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Vancouver — From Saturday’s Globe and Mail Published on Friday, Oct. 16, 2009 11:03PM EDT
Last updated on Wednesday, Oct. 21, 2009 3:20AM EDT
On a hot, sunny day last July, three fully clothed kids waded into the surf off Vancouver’s Spanish Banks beach, squealing as the cold sea water rose above their knees. Born and raised in a Nepalese refugee camp, Prakash, 14, Menuka, 12, and Ganesh, 8, had arrived in Canada 10 days earlier. They had never seen an ocean.
They didn’t own swimsuits and didn’t seem to care. Their mother, Bishnu Maya Kattel, followed behind, laughing as she gathered the folds of her sari around her thighs.
The family – also including the children’s father, Bhim Lal, and grandmother, Pabi Maya – had been in the country just over a week, when, out of the blue, a Nepalese-Canadian cultural group invited the Kattels to its annual picnic.
“The day of the picnic, it was the first time I felt okay,” Ms. Kattel recalled recently during an interview with a Nepalese translator. “I thought: ‘I’m not the only lonely person here. There are other people like me in Canada.’”
But there aren’t that many. About 5,000 Bhutanese refugees are expected to arrive in Canada over the next five years in one of the largest government-sponsored refugee programs in recent memory. Approximately 150 were expected to come to British Columbia this year, but so far only 28 have arrived.
And the Bhutanese face other challenges. Unlike most immigrants and refugees, the government-sponsored Bhutanese don’t have the safety net of an already established community to ease their culture shock and offer support. That lack of a support group has prompted questions about how they will assimilate in their new country. Their backgrounds don’t lend themselves to easy adaptation. They have spent 17 years in refugee camps and most of the adults have never held full-time jobs.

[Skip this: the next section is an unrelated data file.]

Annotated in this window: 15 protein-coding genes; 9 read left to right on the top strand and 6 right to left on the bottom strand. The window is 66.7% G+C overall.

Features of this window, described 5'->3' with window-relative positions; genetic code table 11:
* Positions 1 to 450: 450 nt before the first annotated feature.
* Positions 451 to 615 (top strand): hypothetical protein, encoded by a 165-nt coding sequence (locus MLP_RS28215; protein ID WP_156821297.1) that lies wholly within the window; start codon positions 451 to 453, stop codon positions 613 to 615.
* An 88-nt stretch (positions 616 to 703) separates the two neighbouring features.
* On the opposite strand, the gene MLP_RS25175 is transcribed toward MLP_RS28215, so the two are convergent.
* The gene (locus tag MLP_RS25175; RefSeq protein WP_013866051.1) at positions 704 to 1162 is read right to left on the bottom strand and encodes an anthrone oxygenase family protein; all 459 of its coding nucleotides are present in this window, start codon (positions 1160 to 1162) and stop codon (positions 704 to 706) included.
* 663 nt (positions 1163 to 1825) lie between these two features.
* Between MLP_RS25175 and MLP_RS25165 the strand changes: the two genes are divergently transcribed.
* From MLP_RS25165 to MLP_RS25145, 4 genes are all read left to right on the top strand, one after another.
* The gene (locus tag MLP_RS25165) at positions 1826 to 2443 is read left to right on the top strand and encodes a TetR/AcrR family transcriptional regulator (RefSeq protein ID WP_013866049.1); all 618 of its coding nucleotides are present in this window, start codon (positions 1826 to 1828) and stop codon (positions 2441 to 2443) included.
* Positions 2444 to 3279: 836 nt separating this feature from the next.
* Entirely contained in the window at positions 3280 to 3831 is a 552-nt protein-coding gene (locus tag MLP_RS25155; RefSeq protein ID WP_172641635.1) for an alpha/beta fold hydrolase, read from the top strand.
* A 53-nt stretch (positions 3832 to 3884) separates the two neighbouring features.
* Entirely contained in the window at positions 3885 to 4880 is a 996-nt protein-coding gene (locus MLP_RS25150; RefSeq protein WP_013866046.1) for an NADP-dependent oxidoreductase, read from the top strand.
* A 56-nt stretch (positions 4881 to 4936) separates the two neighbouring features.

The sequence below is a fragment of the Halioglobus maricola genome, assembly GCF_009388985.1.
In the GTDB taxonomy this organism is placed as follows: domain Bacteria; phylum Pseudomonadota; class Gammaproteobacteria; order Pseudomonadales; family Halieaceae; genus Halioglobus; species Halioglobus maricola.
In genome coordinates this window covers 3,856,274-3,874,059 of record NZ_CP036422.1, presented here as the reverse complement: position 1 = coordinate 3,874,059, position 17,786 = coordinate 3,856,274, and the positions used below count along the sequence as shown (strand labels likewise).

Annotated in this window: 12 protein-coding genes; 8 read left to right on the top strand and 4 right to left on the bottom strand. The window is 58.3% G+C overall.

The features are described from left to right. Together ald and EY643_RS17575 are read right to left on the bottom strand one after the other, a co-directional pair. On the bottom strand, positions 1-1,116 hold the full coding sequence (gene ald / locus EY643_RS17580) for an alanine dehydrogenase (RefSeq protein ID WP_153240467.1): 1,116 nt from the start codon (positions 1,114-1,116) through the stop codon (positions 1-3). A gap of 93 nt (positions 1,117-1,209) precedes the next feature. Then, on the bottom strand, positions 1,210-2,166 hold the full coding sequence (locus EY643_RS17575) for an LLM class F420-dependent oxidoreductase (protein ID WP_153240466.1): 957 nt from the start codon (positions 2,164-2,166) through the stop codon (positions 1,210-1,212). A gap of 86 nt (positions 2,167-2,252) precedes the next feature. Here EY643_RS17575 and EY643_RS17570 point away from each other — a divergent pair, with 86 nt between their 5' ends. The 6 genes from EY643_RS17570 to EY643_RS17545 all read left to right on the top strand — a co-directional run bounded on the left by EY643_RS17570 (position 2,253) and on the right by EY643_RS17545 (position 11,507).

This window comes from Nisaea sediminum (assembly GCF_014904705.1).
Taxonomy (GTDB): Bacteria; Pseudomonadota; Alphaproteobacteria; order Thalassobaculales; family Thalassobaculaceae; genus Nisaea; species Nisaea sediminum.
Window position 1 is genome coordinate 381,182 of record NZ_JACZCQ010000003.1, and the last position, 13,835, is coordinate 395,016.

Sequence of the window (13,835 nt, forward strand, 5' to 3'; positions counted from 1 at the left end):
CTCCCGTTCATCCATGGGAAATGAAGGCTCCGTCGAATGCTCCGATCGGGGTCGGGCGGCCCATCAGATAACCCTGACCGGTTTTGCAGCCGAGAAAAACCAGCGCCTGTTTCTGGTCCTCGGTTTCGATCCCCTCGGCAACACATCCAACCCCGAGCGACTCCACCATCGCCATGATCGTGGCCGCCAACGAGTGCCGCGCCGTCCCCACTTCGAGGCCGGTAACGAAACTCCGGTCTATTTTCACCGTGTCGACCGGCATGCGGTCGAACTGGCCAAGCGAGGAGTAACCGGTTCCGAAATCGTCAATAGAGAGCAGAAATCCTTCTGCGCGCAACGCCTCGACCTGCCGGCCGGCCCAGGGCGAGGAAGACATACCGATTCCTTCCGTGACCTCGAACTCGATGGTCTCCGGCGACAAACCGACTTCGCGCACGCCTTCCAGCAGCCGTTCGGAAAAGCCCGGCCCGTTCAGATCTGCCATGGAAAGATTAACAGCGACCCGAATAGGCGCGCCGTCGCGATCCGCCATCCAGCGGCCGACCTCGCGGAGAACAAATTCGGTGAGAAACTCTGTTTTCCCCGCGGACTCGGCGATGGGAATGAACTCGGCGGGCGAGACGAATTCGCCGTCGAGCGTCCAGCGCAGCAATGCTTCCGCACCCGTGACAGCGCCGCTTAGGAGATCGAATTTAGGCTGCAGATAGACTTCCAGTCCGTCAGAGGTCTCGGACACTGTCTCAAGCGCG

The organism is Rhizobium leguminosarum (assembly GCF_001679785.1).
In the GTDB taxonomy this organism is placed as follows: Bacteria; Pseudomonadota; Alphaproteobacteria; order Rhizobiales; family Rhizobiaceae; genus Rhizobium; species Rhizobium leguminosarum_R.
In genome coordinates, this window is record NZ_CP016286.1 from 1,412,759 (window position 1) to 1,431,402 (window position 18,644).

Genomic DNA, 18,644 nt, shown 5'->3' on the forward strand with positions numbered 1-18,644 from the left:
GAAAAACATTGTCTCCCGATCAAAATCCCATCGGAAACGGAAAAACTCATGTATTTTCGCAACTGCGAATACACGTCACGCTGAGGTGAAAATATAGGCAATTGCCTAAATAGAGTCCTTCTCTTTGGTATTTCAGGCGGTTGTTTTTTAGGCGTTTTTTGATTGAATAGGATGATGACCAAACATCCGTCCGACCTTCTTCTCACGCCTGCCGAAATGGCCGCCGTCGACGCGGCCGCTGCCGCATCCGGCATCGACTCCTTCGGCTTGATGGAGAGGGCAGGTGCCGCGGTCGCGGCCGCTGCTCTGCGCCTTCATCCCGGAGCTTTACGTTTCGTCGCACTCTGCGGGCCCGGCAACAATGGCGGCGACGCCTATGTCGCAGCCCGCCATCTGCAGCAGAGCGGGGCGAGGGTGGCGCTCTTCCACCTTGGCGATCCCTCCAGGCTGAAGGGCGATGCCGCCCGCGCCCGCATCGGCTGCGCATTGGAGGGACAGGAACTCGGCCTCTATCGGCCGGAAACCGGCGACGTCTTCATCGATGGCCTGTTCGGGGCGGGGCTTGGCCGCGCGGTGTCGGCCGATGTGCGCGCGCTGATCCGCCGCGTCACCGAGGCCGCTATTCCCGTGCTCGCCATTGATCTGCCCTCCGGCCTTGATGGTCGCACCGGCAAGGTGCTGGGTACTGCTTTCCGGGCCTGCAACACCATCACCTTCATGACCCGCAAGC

And, in the future, far more of these high-need refugees are expected to arrive in the country. Canada’s Immigration and Refugee Protection Act was amended seven years ago to give a higher priority to refugees in need of immediate protection. That group tends to include people fleeing war, famine and displacement. Many arrive in Canada with post-traumatic stress disorder and other medical needs. In short, they aren’t people in a position to apply for jobs tomorrow.
So how have the Kattels navigated their transition from refugee camp dwellers to West Coast suburbanites? Their first months in Canada have seen both triumphs and setbacks, frustration and serendipity.
The Globe and Mail first interviewed the Kattel family last June in the teeming Goldhap refugee camp in eastern Nepal, two weeks before they departed for Canada. They knew little about their new country except that it was freezing cold. The first thing Mr. Kattel asked a Canadian visitor was: Are there jobs in British Columbia?
When the family of six arrived at Vancouver Airport in July, they were wild-eyed and jet-lagged. Despite a July heat wave they were clad in thick woollen sweaters. For the next three months, the Globe tracked the family’s progress in B.C., after they moved into their new apartment in the suburban of municipality of Coquitlam.
The children found the transition particularly difficult. They were shocked at how hard school was. Eight-year-old Ganesh cried every day for the first week, telling his mother he couldn’t understand a word the teachers said to him. Read More Here……
These People of our Hindu-Buddhist origin must deserve help and protection from us. Please help them to Protect their Culture and Heritage. Support their Struggle for Existence.
Courtsey : HPI, The Globe & Mail.